Staying Calm and Upbeat (Despite Life’s Frustrations)

By Jay Forte, Coach, Author, Educator

You need to slam on the breaks when a driver cuts you off on the highway.

You are waiting in line to check out and another customer cuts ahead of you to ask the store clerk a question.

You arrive on time for your meeting but many of your team arrive late.

What do you do in each of these situations? If you are like most of us, you become frustrated, irritated and aggravated, and that emotion stays with you, affecting your entire day.

When your day is negatively impacted by an event you can’t control, remind yourself that you are in control of your own emotions.

The way to handle life’s challenges – whether big or small – is to develop your personal mindfulness process to increase your inner strength, calm, happiness and resilience. As you develop and use these mindfulness habits, you’ll find you start responding instead of reacting. You’ll become unaffected by impatient drivers, inconsiderate shoppers, late employees or other events that used to frustrate you.

Here are some suggestions to get you started.

  • Take a breath. Anytime the world seems to be climbing on the frustration meter, take a deep breath. Breathe in to a count of four, hold your breath for a count of four, release your breath to a count of four. Do this a couple of times to regain composure or to keep perspective.
  • Go for humor. Read a humorous post or cartoon, or watch a funny video to change your energy. Humor can be an effective tool to distract you from frustrations.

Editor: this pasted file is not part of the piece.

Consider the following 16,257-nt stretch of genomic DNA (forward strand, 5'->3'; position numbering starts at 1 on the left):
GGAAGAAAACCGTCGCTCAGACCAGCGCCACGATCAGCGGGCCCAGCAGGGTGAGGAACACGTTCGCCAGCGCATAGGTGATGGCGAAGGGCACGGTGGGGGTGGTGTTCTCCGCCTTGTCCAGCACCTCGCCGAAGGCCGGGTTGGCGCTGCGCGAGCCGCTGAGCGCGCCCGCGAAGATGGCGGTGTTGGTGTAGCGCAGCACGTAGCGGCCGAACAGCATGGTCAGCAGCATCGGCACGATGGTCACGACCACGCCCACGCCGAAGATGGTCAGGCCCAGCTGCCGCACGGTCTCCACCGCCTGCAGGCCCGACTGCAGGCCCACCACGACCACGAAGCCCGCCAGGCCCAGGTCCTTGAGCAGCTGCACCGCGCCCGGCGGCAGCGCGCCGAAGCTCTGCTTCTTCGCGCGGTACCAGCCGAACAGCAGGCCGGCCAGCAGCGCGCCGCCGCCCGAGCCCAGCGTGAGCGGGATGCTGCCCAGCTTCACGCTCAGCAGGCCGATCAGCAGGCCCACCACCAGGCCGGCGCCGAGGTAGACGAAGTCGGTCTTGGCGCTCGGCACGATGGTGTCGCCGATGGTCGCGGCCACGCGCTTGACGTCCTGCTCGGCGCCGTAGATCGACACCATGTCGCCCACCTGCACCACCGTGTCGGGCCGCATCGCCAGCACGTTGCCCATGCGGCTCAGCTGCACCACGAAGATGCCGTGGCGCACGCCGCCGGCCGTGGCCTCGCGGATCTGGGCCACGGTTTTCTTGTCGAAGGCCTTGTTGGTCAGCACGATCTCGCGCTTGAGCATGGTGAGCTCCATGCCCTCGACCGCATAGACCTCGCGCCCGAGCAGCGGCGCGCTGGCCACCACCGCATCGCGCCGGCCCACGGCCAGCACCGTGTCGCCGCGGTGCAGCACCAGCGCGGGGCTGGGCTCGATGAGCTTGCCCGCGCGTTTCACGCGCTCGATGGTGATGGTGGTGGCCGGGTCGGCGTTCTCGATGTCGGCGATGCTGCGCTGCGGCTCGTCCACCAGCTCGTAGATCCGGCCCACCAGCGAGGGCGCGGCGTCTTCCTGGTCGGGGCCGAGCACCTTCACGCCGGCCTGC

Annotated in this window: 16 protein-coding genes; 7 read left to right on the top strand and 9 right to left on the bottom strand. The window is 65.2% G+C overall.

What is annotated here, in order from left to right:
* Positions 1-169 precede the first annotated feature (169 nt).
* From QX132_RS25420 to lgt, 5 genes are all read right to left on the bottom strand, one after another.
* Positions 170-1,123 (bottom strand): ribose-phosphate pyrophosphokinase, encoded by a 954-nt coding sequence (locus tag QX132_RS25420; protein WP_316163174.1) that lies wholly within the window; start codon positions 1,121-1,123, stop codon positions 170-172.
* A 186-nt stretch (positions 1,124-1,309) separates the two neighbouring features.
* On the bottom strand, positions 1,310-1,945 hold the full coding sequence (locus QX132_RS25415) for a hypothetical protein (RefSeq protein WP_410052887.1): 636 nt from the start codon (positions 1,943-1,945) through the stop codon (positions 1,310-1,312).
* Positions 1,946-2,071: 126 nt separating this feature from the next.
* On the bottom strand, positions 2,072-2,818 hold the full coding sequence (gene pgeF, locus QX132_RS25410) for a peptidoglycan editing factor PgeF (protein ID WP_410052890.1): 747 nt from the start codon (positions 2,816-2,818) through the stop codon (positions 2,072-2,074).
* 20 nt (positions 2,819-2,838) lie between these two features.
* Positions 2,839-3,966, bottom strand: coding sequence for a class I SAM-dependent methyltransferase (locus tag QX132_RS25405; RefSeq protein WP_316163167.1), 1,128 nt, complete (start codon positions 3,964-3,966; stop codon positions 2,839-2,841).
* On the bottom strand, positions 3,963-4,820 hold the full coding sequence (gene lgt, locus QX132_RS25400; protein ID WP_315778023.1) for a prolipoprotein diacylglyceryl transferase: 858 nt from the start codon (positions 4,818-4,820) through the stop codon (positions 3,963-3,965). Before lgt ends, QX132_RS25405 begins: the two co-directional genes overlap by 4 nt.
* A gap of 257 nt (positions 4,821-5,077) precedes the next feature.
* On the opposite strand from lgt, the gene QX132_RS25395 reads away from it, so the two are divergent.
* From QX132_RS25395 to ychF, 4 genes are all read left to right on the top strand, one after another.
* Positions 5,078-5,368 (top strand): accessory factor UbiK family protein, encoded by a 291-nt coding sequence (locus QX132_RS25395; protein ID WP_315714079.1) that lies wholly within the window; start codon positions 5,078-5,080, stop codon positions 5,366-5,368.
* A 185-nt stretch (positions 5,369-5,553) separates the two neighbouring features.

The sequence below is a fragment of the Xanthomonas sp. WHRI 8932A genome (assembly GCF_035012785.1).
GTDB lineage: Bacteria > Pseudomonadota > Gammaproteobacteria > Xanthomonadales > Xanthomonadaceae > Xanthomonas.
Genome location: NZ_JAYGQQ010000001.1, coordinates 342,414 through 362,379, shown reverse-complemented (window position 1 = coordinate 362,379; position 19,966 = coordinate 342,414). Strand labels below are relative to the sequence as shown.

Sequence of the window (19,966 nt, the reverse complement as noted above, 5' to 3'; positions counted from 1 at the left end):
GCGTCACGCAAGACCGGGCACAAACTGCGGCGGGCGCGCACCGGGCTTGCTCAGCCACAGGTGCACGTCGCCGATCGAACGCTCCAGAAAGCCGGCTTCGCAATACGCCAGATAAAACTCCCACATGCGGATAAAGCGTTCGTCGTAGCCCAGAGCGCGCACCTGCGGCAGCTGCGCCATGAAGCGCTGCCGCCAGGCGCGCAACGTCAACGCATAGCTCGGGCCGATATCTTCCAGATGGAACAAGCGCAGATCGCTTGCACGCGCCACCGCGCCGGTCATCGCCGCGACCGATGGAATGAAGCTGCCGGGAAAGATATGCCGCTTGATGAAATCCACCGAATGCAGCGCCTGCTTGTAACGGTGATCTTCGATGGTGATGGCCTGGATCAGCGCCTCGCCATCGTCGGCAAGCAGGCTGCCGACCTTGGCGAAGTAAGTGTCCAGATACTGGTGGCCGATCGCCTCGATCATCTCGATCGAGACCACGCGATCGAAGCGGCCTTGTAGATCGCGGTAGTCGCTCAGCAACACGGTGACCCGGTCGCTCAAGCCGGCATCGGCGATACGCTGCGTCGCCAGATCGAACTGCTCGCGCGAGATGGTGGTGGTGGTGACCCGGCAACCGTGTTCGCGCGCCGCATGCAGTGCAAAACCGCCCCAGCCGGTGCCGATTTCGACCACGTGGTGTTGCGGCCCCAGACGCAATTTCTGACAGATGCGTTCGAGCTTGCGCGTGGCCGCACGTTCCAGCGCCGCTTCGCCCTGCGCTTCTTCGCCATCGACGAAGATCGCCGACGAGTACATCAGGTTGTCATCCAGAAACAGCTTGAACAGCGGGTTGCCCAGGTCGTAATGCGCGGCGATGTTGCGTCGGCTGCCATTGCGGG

• Yoga, meditation and quiet time. September is National Yoga Awareness Month, so it’s a great time to explore yoga or other meditation techniques. These were previously considered new age, yet today, most successful people have included yoga and meditation in their daily process. By practicing it regularly, you will become inherently better at finding your inner strength, keeping things in perspective and handling life’s challenges with grace and positivity. Consider seeking out a yoga studio or buying a mindfulness audio program.

Notice all of these mindfulness techniques require commitment and intention on your part – you own your response and what you need to do to become more resilient.

Important Questions from a Coach

  1. The next time you get frustrated, take a deep breath. How do you feel?
  2. What is one thing you can do today to be more mindful of a response vs. a reaction?
  3. What could your daily mindfulness process include to help you develop your inner resilience to life’s challenges, whether big or small?

The more you build your internal calm, the less the world will frustrate you and the happier, saner and more successful you will be.


Read more about increasing mindfulness in Tune Out to Tune In

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